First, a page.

Definition of skunk in US English:

skunk

noun

  • 1A cat-sized American mammal of the weasel family, with distinctive black-and-white-striped fur. When threatened it squirts a fine spray of foul-smelling irritant liquid from its anal glands toward its attacker.

    Mephitis and other genera, family Mustelidae: several species, in particular the striped skunk (M. mephitis)

    • ‘All kinds of critters like to dine on poultry, including raccoons, skunks, opossums, weasels, foxes, coyotes, dogs and feral cats.’
    • ‘Striped skunks sometimes eat crops and raid chicken pens, though this is rare.’
    • ‘The thought of a bar on a Saturday night was as appealing as a dead skunk.’
    • ‘No, I lived in the city, and I knew the smell of skunk quite well.’
    • ‘Striped skunks use scent marking to communicate presence and reproductive state to other skunks.’
    • ‘Something about it was not what I'm used to, but it still smelled like skunk.’
    • ‘Outside there would be the pervasive odor of skunk.’
    • ‘Burrows are also often shared with other mammals such as rabbits, skunks and possums.’
    • ‘There is only a dead skunk where water on road would be.’
    • ‘The number of rabid skunks documented in Texas was relatively low through the 1990s.’
    • ‘The weasel family includes such colourful characters as otters, wolverines, skunks, minks and badgers.’
    • ‘They can be shot or trapped or otherwise killed as a nuisance animal, like gophers, skunks or weasels, Holsten said.’
    • ‘Like that amorous skunk Pepé Le Pew, you're determined to make a luscious someone yours, even if she thinks you're stinky.’
    • ‘Then again, does the smell of a skunk's spray necessarily follow the skunk out of the room?’
    • ‘The spray from a skunk will not cause permanent blindness.’
    • ‘There was, it turned out, a dead, bloated skunk trapped just beneath one of the storm sewer grates in the alley next to our house.’
    • ‘At birth, baby striped skunks are blind, deaf, and extremely immature.’
    • ‘She laughed and laughed while father told her about the time he got sprayed by a skunk.’
    • ‘He also can't smell skunk so I'm not sure what I expect.’
    1. 1.1 The fur of the skunk.
      • ‘After purchasing a cap made of skunk fur and unable to hold any more purchases, he found himself back at the kissing booth.’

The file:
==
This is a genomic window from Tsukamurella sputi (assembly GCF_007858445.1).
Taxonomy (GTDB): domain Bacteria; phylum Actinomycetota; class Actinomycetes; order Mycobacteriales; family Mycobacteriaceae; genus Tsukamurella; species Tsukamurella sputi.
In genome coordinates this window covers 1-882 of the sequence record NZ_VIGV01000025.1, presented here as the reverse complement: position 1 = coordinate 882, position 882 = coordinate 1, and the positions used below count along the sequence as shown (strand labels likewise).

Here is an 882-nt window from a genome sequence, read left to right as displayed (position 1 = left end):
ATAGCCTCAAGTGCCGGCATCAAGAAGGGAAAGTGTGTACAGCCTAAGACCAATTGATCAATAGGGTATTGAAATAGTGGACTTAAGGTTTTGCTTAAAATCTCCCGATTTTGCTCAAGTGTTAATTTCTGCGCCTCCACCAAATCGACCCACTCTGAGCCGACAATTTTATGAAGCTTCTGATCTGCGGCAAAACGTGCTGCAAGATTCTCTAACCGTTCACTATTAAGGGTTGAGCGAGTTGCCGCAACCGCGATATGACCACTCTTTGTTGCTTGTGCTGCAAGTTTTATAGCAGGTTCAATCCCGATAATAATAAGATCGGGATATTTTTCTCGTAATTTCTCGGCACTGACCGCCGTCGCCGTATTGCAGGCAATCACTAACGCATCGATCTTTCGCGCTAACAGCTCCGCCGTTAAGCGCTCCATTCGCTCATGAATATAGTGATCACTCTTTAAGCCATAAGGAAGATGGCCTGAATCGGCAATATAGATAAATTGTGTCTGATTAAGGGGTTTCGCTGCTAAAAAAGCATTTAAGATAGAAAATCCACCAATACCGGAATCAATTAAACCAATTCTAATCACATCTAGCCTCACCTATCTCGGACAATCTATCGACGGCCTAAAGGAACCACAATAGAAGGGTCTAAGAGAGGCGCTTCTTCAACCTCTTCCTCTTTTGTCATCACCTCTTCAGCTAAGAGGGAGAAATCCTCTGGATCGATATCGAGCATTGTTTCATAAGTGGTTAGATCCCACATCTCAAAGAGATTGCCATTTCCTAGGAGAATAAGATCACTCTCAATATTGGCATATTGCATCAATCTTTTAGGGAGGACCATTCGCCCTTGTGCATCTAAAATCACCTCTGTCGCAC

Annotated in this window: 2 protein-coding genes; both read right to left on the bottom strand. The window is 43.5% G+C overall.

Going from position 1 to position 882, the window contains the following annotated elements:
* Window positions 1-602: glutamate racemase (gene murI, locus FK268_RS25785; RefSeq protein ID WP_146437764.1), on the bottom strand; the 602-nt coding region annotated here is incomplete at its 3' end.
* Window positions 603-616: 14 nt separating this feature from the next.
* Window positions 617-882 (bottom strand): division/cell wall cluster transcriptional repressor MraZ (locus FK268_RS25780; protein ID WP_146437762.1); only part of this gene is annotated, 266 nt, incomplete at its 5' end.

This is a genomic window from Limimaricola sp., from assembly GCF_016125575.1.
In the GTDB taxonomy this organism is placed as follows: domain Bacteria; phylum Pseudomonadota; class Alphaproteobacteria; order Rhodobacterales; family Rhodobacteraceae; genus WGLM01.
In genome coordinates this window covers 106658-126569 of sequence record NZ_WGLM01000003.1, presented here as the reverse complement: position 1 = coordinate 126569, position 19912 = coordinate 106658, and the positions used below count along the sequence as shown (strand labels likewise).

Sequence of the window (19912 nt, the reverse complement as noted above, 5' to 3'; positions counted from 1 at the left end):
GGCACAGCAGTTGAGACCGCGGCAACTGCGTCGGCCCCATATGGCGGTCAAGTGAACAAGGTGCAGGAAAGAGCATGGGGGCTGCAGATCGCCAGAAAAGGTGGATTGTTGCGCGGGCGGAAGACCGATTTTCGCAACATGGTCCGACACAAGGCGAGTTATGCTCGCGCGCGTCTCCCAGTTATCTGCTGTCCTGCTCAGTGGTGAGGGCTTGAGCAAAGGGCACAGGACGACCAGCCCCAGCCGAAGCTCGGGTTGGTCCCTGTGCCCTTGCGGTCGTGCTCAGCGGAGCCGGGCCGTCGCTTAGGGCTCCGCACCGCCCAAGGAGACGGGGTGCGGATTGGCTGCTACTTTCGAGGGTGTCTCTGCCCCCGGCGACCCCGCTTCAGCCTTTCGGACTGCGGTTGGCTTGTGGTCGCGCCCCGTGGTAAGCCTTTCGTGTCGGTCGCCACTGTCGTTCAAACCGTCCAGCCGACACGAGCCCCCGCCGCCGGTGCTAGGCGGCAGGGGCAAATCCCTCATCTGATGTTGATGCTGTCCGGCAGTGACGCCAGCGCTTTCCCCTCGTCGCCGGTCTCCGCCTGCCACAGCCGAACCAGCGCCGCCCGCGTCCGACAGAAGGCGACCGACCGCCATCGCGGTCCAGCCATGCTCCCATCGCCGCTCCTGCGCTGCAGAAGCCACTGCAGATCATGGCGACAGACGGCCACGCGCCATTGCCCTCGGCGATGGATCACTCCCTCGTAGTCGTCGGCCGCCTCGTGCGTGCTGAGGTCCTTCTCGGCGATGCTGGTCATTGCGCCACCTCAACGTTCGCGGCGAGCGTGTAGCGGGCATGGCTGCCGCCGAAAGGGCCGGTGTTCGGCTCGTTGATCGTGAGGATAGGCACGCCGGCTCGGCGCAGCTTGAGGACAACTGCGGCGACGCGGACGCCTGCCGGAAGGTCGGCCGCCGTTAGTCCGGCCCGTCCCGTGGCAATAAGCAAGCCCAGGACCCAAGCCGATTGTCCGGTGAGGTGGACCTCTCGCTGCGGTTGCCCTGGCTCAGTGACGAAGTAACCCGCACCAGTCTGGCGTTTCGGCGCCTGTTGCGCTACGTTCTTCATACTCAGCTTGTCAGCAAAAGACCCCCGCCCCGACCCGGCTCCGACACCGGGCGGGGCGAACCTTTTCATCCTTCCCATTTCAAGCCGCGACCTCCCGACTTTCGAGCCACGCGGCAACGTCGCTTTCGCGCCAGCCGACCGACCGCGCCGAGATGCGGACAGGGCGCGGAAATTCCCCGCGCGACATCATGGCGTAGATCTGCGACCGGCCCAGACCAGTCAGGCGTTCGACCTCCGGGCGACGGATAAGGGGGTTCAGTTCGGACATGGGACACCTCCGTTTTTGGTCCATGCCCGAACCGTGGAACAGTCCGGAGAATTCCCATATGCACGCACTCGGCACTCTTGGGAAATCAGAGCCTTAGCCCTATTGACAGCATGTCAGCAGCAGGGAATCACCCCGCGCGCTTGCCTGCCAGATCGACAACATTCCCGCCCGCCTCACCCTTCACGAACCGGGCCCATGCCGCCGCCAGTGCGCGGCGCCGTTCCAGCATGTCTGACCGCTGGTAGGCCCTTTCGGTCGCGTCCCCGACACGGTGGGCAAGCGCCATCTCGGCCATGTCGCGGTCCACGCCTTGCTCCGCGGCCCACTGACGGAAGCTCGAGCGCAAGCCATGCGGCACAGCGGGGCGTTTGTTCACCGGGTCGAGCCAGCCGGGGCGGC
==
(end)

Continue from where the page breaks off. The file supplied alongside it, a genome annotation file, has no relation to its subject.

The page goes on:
2. 1.2informal A contemptible person.
      • ‘He's a wily, nefarious skunk, is what he is, gang.’
      • ‘Some talk as if you were the skunk at the garden party.’
      • ‘I got some arranging to do and we don't want that skunk to know we smell him yet.’
      • ‘I can't believe that stinky skunk hung up on me!’
      scoundrel, villain, rogue, rascal, brute, animal, weasel, snake, monster, ogre, wretch, devil, good-for-nothing, reprobate, wrongdoer, evil-doer
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verb

[with object]North American
informal
  • 1Defeat (someone) overwhelmingly in a game or contest, especially by preventing them from scoring at all.

    • ‘When I got to the gate I found all of the outlets already in use - skunked again!’
    • ‘After that, we went to play a round of pool so that I could redeem myself, and we both thought for a bit that I was going to skunk him.’
    • ‘We don't always get skunked on these expeditions.’
    • ‘Just as Lola was about to skunk Sherice with her peg points the doorbell rang.’
    • ‘Been skunked a few times this year, even though you used your favorite rod, went to your super-secret spot and wore your lucky underwear?’
    • ‘If weather skunked our 14-day road trip, we would at least hit the most spectacular ski area in Canada.’
    defeat, beat, best, get the better of, gain the advantage over, prevail over, triumph over, gain a victory over, trounce, rout, thrash, drub, vanquish, conquer, master, overcome, overwhelm, overpower, overthrow, crush, subdue, subjugate
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  • 2dated Fail to pay (a bill or creditor).

Origin

Mid 17th century: from Abnaki segankw; variants occur in many other North American Indian dialects.

Pronunciation

skunk

/skəŋk//skəNGk/